Bond rout rattles all assets
By Jamie McGeever
LONDON (Reuters) - A worldwide selloff in government bonds deepened on Wednesday, with the rise in yields to their highest level this year spreading unease across all asset classes and putting stock markets around the world under pressure.
European equities struggled to stop the rot after a rout on Tuesday, as soaring bond yields dampened any relief from a growing consensus that the damaging threat of deflation across the continent may be disappearing.
Instead, investors are not only rushing to get out of low or negative-yielding bonds, but are also questioning the rationale for holding equities in a slow growth environment as the high yields on offer relative to bonds evaporates.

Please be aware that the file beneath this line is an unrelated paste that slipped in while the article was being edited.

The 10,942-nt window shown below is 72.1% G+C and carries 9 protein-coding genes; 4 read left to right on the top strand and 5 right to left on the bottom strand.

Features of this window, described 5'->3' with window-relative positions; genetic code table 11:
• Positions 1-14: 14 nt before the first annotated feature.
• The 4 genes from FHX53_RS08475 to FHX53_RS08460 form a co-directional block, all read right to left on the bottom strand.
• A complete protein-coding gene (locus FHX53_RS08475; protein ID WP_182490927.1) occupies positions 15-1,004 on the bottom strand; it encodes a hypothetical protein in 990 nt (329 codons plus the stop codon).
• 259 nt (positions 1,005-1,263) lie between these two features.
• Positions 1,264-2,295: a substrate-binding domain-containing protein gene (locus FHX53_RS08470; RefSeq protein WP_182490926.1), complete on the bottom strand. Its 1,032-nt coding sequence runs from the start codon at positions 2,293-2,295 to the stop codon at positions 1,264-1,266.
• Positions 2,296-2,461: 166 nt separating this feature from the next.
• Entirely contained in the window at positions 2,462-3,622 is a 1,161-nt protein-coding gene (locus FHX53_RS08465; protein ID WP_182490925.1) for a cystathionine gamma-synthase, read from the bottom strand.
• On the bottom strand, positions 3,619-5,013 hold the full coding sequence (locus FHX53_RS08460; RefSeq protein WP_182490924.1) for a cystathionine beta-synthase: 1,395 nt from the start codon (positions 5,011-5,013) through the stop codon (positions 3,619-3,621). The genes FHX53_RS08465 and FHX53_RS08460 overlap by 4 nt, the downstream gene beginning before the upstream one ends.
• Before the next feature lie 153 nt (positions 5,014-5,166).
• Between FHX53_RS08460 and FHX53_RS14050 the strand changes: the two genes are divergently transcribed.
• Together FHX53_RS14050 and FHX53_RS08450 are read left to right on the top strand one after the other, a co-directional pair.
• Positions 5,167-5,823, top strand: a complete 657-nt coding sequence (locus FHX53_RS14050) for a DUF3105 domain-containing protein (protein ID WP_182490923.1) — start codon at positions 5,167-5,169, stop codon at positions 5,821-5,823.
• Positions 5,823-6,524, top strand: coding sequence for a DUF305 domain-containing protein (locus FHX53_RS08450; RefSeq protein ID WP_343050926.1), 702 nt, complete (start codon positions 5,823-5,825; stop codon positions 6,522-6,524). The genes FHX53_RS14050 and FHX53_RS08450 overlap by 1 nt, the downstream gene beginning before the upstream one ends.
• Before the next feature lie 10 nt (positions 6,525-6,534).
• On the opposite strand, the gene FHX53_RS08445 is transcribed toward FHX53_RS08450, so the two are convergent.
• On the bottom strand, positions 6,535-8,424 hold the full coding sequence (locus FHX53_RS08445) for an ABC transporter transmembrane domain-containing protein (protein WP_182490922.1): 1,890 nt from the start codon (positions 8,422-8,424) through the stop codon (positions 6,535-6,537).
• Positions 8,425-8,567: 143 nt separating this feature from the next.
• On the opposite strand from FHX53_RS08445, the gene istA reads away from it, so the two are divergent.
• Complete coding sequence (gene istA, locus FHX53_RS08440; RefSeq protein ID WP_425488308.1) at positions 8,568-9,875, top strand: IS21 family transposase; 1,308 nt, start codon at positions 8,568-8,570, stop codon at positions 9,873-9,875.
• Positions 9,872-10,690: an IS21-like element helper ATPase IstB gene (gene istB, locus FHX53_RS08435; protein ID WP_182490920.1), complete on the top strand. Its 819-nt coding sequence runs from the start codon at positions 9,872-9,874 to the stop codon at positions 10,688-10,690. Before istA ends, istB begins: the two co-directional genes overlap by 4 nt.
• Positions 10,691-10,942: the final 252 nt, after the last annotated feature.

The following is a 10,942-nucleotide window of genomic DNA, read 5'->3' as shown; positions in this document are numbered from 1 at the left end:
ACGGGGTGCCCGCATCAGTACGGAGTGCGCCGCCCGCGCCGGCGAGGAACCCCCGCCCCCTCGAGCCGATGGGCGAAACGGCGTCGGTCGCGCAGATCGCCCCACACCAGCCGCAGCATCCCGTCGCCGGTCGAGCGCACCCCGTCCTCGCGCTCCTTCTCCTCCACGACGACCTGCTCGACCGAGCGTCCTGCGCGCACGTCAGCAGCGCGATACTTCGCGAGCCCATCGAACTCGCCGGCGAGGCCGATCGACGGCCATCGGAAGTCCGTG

Oil prices jumped to their highest this year, with Brent crude futures now up more than 50 percent from the multi-year trough plumbed as recently as January.
Even top-rated assets sank, with Germany's 10-year yield rising to a 2015 high at just under 0.6 percent. The yield has more than tripled in a week and risen 10-fold in just three weeks, erasing all the gains made this year.
Benchmark 10-year yield on Spanish, Italian and UK government bonds also hit year highs. The 10-year U.S. Treasury yield was within three basis points of a 2015 peak too.
"Another bloodbath in developed fixed income," Royal Bank of Scotland's rates strategy team wrote in a note to clients.
Spain's benchmark yield hit 1.96 percent, Italy's 1.98 percent and Britain's gilt yield broke through 2 percent. Continued...